Australia’s most comprehensive report to date on the impacts of working from home (WFH) – including policy recommendations – has been released. It revealed WFH has unlocked a $5.5bn reduction in travel time costs (from a pre-Covid $10.3bn).
The report – Prospects for Working from Home: Assessing the Evidence – is an iMOVE Cooperative Research Centre meta-analysis of four of the centre’s research projects conducted over the last two years, involving leading academics from the Universities of Sydney, South Australia, and Western Australia. The comprehensive nature of the report comes from its longitudinal, multi-jurisdictional approach – with multiple data sets gathered at various points during the pandemic.
Its headline recommendations include investing in digital infrastructure as well as physical infrastructure, and due consideration given to the balance of spending when comparing respective benefits. “Any investments in physical transport infrastructure in the future should include an additional sensitivity test to consider the relative merits of alternative, or parallel investments in digital infrastructure,” the report said.
On travel time costs (one of the largest costs of transportation, and often the primary justification for transportation infrastructure improvements), the iMOVE research revealed a savings of close to $5.6bn for the Greater Sydney Metropolitan Area.
“The $5.579bn of reduction in travel time costs represents a 54.02% reduction in the pre-COVID-19 total time costs of $10.3bn, much of which we would suggest can be associated with congestions costs,” the report said.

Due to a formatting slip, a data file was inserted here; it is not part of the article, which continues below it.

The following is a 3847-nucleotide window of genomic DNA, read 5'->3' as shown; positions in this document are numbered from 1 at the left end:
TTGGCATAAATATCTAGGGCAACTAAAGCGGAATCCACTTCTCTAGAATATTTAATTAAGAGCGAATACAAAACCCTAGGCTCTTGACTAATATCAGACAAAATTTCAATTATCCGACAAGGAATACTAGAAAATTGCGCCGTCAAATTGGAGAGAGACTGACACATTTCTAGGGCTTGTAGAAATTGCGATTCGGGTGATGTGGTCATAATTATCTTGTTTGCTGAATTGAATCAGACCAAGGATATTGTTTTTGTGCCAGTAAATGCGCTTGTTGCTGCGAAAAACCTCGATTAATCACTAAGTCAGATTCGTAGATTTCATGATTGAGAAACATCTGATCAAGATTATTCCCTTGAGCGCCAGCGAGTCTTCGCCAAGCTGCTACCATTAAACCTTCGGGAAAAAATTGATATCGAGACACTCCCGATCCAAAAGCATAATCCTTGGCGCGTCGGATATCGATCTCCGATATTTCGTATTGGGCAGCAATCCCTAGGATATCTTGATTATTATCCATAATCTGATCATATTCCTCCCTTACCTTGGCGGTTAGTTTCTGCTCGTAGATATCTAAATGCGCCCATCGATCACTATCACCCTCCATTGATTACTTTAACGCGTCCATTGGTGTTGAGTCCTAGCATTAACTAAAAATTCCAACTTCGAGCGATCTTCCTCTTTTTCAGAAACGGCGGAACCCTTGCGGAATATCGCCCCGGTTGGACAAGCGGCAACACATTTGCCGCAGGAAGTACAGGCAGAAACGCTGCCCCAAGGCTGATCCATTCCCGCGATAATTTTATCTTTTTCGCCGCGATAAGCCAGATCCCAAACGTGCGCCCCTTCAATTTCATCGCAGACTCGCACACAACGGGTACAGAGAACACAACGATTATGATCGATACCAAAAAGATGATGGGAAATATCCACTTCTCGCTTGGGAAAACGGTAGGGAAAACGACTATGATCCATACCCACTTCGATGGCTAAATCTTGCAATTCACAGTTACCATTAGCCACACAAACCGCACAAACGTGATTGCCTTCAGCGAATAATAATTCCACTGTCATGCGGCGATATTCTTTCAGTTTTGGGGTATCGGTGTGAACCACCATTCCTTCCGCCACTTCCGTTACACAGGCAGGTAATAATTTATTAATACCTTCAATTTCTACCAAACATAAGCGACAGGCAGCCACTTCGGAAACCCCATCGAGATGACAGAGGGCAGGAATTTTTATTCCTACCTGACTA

The report also recommends an uptake in WFH for public servants from all tiers of government “where this offers real gains in productivity”.
And it says employers and employees should be supported in bargaining for new WFH terms and conditions, which could include an industry code of conduct covering minimum working hours, terms & conditions, and dress requirements for video conferencing.
“All tiers of government need to carefully review the medium and long-run impacts of working from home and consider whether policy adjustments or major reform is required. This especially relates to industrial relations, transport infrastructure investment, the provision of public transport services, land use planning and cities policy and, more broadly, macroeconomic policy,” iMOVE managing director Ian Christensen said.
The new report draws together the findings of four iMOVE CRC research projects undertaken by the University of Sydney’s Institute of Transport and Logistics Studies (ITLS), University of South Australia, and the University of WA.
It said the proportion of people working from home increased from about 8% in pre-Covid 2019, to about 40% in 2020 before declining slightly to 38% of the Australian labour force in 2021. However, a new WFH normal could see “between 40-50% of the Australian workforce feasibly work from home some days of the work”, the report said.
The report also looks at how employees and employers face up to the new workplace realities of WFH, including negotiating for new employment contracts, and establishing new systems and processes for WFH. It moots a voluntary industry code of conduct “without direct government involvement and without limiting firm-level flexibility”.
The code would establish standard WFH conditions for:
– Minimum work hours across standard time periods;
– Dress and appearance standards (for video conferencing);
– Who pays for capital equipment (laptop, screen, printer etc); and
– Who pays for home energy consumption (e.g. air-conditioning).
The report makes seven public policy recommendations for all tiers of government.